Always the TARDIS for me. Well, I don’t watch Corrie do I? So should be fun seeing Idris and the Royal Exchange is a lovely theatre. It really is but then I guess you expect that in what to all extents and porpoises is our second city – Glasgow is Jockulent and Brum is well, Brum. I live in abouts Manc for a reason. I mean we have a proper China Town and stuff. We have a Gay Village and not just a street as Newcastle has. Having said that Newcastle does have the best named gay bar ever – “Camp David” – always cracks me up. That is the work of Genius. My bro pointed it out to me and I was Laughing and Grief for like 20 minutes. A few years back the council tried to pursue the “pink pound” to risible results. Nobody – gay, straight or whatever goes on holiday to Newcastle. They just don’t. I mean I might be tempted to go see Stephenson’s Cottage and his first railway but that is walking distance from my Mum’s house and that is not exactly a holiday is it? I’ve walked there with my wife – actually every girl I have dated. I am a hot date! I’ll also use it as an opportunity to get onto the theory of thermodynamics – upon which I can bore for the Commonwealth. It is quite amazing I happen to have spent the best part of the last twenty years in relationships with girls.

H/T to Samizdata for getting me thinking on Pauli. Now, the Pauli quote is “ganz falsch”. Literally “quite wrong” with the meaning in German of, “Not even wrong”. Or in Geordie, “best bollocks”.

* Dear Joe Stalin objected. He believed Pauli was trying to prove Fermions refused to collectivise. Seriously. Of course. They have half integer spin! This has nowt to do with politricks. This is truth. This is just the way things are. No quantity of Marxist-Leninism changes reality.

Pauli wasn’t just a great physicist (though he was – money quote comes from Richard Feynman – he get’s doorstepped at the Nobel “do” and asked by a press fella to explain in five minutes what he did to win the Nobel, “Right, pal, if I could explain in five minutes it wouldn’t have been worth a Nobel would it?” I guess not). He was a great critic of physics. You utilise sloppy thinking in a seminar and Pauli is there and mutters “ganz falsch” you have met a stranger in the Alps.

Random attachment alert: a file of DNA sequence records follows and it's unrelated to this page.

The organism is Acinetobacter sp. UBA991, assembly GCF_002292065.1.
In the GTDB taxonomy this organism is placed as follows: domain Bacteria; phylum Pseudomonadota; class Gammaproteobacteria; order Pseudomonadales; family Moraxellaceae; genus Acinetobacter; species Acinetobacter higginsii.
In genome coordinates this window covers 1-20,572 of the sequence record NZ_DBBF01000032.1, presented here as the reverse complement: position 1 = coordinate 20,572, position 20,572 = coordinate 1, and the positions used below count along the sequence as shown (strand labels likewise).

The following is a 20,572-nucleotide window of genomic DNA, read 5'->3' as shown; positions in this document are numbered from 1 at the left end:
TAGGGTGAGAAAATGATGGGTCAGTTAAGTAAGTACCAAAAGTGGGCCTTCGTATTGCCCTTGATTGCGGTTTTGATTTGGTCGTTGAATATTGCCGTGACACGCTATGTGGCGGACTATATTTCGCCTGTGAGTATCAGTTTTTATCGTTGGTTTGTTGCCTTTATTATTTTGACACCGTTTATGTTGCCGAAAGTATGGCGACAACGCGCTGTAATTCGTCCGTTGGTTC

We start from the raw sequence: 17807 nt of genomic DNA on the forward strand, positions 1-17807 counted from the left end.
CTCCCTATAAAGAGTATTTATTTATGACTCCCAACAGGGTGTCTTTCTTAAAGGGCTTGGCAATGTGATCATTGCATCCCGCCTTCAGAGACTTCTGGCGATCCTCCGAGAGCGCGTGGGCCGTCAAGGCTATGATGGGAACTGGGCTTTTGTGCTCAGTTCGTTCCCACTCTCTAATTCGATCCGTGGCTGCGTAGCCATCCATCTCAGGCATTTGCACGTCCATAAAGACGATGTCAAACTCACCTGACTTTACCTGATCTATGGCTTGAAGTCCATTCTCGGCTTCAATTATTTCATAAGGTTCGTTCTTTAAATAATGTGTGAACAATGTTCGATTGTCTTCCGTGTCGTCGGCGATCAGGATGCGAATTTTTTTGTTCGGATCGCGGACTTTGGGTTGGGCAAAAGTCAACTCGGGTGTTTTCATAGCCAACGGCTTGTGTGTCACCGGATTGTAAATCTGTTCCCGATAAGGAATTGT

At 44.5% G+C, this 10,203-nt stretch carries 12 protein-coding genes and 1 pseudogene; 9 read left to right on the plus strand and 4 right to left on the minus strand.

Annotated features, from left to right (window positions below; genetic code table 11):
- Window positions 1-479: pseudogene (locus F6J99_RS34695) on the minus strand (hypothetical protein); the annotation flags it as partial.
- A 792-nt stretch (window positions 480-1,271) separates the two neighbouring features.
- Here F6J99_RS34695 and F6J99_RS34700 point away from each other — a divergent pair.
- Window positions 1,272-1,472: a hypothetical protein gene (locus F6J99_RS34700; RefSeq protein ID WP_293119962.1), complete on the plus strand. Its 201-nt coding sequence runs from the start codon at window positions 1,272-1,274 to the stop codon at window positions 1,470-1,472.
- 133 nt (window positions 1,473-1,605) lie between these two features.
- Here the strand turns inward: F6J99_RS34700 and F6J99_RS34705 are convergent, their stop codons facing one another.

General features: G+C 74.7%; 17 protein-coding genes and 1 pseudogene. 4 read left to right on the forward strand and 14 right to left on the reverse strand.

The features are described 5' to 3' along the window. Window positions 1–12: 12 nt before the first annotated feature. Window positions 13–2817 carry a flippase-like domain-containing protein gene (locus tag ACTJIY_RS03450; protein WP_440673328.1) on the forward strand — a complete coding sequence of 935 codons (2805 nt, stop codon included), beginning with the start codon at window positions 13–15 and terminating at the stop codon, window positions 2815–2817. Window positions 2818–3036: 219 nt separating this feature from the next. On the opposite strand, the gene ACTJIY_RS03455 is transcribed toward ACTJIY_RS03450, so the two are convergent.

D. Greenfield / Sultan Knish: The Green Socialists of Mars

A most interesting, longish piece in which Daniel Greenfield discusses the place of Climate-Alarmism, and of turn-of-the-20th-century SF, in what one might call “The Project for Social Change” (cue the Usual Suspects). Follow the Kitties to Zanzibar: Read the whole thing.

Thursday, February 13, 2014

The Green Socialists of Mars

Posted by Daniel Greenfield @ the Sultan Knish blog — 14 Comments

We live in a strange world in which the weather is a subject of furious political debate. People have been arguing about the weather ever since the first rainstorm caught the first man without the umbrella that he did not yet know how to make, but they didn’t hold political debates over it.

For the last fifty years, the anti-weather side has been insisting that the world is headed toward a Frostean apocalypse of ice or fire. …. The end of weather was here.

[ ... ]

The original error of climate researchers was their assumption that planets were more fragile than they truly are and could be undone by a nuclear exchange or even by a few coal plants. Carl Sagan, who had done much to popularize unscientific paranoia about nuclear winter and global warming, warned that the Gulf War’s oil fires would lead to a miniature nuclear winter.

They did not.

The mingling of philosophical paranoia over a godless universe and political pacifism disguised as science shaped not only Sagan’s musings, but the entire ideology of weather apocalypses which derived from the conviction that ungoverned man was bound to destroy his environment.

[ ... ]

Socialist science fiction had become a booming field in the late 19th century. Edward Bellamy’s Looking Backward had envisioned time travel to a Socialist American utopia in the year 2000. It was a bad book, but a popular bestseller because it used the frame of pseudoscience to depict Socialism as both a practical model and inevitable. …

Novels such as “Politics and Life in Mars”, “Unveiling a Parallel”, “To Mars via the Moon”, “A Prophetic Romance” and “Red Star” envisioned culturally superior Martians demonstrating their advanced Socialist societies with income equality, planetary labor unions and pacifism to the human race.

In the Russian “Red Star,” the Lowellian canals are a Communist triumph over inhospitable nature anticipating the USSR and Communist China’s disastrous dam projects. The German writer of “Two Planets” envisioned the advanced Martians invading Earth to impose their superior Socialist society on human beings.

The Martians, like Global Warming, were a tool of radical social change.

[ ... SNIP]